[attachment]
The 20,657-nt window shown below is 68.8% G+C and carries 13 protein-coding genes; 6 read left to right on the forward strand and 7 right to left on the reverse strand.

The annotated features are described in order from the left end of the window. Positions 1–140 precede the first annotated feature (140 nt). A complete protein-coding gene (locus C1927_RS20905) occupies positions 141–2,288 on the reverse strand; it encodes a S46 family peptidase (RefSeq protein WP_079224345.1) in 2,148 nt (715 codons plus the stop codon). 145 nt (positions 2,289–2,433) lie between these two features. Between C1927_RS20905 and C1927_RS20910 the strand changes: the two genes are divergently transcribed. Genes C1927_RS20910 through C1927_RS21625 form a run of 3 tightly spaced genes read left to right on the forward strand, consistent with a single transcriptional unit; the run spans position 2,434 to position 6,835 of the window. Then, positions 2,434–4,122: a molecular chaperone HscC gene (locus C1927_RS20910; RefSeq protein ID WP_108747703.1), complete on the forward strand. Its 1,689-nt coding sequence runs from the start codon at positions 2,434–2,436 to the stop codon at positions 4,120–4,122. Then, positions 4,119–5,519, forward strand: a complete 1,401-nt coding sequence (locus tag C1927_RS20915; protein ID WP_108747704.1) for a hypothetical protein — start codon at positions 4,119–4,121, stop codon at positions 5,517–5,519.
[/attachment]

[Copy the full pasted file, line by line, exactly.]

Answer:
The 20,657-nt window shown below is 68.8% G+C and carries 13 protein-coding genes; 6 read left to right on the forward strand and 7 right to left on the reverse strand.

The annotated features are described in order from the left end of the window. Positions 1–140 precede the first annotated feature (140 nt). A complete protein-coding gene (locus C1927_RS20905) occupies positions 141–2,288 on the reverse strand; it encodes a S46 family peptidase (RefSeq protein WP_079224345.1) in 2,148 nt (715 codons plus the stop codon). 145 nt (positions 2,289–2,433) lie between these two features. Between C1927_RS20905 and C1927_RS20910 the strand changes: the two genes are divergently transcribed. Genes C1927_RS20910 through C1927_RS21625 form a run of 3 tightly spaced genes read left to right on the forward strand, consistent with a single transcriptional unit; the run spans position 2,434 to position 6,835 of the window. Then, positions 2,434–4,122: a molecular chaperone HscC gene (locus C1927_RS20910; RefSeq protein ID WP_108747703.1), complete on the forward strand. Its 1,689-nt coding sequence runs from the start codon at positions 2,434–2,436 to the stop codon at positions 4,120–4,122. Then, positions 4,119–5,519, forward strand: a complete 1,401-nt coding sequence (locus tag C1927_RS20915; protein ID WP_108747704.1) for a hypothetical protein — start codon at positions 4,119–4,121, stop codon at positions 5,517–5,519.